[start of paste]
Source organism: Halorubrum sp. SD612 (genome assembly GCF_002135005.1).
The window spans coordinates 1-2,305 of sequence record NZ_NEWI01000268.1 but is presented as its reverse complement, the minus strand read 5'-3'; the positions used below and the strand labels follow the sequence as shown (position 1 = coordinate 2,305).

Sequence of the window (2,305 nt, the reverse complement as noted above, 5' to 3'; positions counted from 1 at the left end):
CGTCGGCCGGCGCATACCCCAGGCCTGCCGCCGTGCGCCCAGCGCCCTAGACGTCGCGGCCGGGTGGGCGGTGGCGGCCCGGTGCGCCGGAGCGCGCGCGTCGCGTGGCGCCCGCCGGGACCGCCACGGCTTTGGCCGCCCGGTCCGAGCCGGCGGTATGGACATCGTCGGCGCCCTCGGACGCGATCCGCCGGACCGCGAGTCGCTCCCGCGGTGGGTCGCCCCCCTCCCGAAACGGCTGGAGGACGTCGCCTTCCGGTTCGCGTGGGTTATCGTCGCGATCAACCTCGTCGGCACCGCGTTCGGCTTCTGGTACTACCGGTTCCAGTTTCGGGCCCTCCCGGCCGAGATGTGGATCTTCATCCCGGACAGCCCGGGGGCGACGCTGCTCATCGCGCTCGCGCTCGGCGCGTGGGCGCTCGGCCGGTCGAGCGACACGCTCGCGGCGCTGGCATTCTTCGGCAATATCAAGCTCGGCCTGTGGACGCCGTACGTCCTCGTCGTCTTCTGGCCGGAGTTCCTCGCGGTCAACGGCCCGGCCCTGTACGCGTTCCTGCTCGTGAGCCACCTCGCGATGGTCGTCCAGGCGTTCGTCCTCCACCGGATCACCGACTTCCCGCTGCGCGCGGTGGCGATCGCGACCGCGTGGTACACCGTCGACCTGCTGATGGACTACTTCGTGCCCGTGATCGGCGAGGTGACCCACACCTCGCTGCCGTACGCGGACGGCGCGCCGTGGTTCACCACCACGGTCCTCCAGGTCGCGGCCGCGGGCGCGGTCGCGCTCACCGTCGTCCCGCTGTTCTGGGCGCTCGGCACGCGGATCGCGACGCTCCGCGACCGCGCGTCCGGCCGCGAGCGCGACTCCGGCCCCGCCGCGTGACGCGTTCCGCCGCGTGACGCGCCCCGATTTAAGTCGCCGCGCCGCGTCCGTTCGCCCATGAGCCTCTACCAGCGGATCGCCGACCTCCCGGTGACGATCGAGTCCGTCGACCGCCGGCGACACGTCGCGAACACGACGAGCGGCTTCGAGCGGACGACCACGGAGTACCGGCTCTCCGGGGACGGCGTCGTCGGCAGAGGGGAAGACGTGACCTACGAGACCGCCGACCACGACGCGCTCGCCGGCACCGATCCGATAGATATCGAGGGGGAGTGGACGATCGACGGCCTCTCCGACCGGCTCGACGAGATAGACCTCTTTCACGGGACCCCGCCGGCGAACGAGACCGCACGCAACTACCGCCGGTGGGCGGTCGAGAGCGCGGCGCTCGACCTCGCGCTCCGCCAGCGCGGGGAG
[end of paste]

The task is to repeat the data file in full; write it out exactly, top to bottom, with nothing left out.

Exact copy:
Source organism: Halorubrum sp. SD612 (genome assembly GCF_002135005.1).
The window spans coordinates 1-2,305 of sequence record NZ_NEWI01000268.1 but is presented as its reverse complement, the minus strand read 5'-3'; the positions used below and the strand labels follow the sequence as shown (position 1 = coordinate 2,305).

Sequence of the window (2,305 nt, the reverse complement as noted above, 5' to 3'; positions counted from 1 at the left end):
CGTCGGCCGGCGCATACCCCAGGCCTGCCGCCGTGCGCCCAGCGCCCTAGACGTCGCGGCCGGGTGGGCGGTGGCGGCCCGGTGCGCCGGAGCGCGCGCGTCGCGTGGCGCCCGCCGGGACCGCCACGGCTTTGGCCGCCCGGTCCGAGCCGGCGGTATGGACATCGTCGGCGCCCTCGGACGCGATCCGCCGGACCGCGAGTCGCTCCCGCGGTGGGTCGCCCCCCTCCCGAAACGGCTGGAGGACGTCGCCTTCCGGTTCGCGTGGGTTATCGTCGCGATCAACCTCGTCGGCACCGCGTTCGGCTTCTGGTACTACCGGTTCCAGTTTCGGGCCCTCCCGGCCGAGATGTGGATCTTCATCCCGGACAGCCCGGGGGCGACGCTGCTCATCGCGCTCGCGCTCGGCGCGTGGGCGCTCGGCCGGTCGAGCGACACGCTCGCGGCGCTGGCATTCTTCGGCAATATCAAGCTCGGCCTGTGGACGCCGTACGTCCTCGTCGTCTTCTGGCCGGAGTTCCTCGCGGTCAACGGCCCGGCCCTGTACGCGTTCCTGCTCGTGAGCCACCTCGCGATGGTCGTCCAGGCGTTCGTCCTCCACCGGATCACCGACTTCCCGCTGCGCGCGGTGGCGATCGCGACCGCGTGGTACACCGTCGACCTGCTGATGGACTACTTCGTGCCCGTGATCGGCGAGGTGACCCACACCTCGCTGCCGTACGCGGACGGCGCGCCGTGGTTCACCACCACGGTCCTCCAGGTCGCGGCCGCGGGCGCGGTCGCGCTCACCGTCGTCCCGCTGTTCTGGGCGCTCGGCACGCGGATCGCGACGCTCCGCGACCGCGCGTCCGGCCGCGAGCGCGACTCCGGCCCCGCCGCGTGACGCGTTCCGCCGCGTGACGCGCCCCGATTTAAGTCGCCGCGCCGCGTCCGTTCGCCCATGAGCCTCTACCAGCGGATCGCCGACCTCCCGGTGACGATCGAGTCCGTCGACCGCCGGCGACACGTCGCGAACACGACGAGCGGCTTCGAGCGGACGACCACGGAGTACCGGCTCTCCGGGGACGGCGTCGTCGGCAGAGGGGAAGACGTGACCTACGAGACCGCCGACCACGACGCGCTCGCCGGCACCGATCCGATAGATATCGAGGGGGAGTGGACGATCGACGGCCTCTCCGACCGGCTCGACGAGATAGACCTCTTTCACGGGACCCCGCCGGCGAACGAGACCGCACGCAACTACCGCCGGTGGGCGGTCGAGAGCGCGGCGCTCGACCTCGCGCTCCGCCAGCGCGGGGAG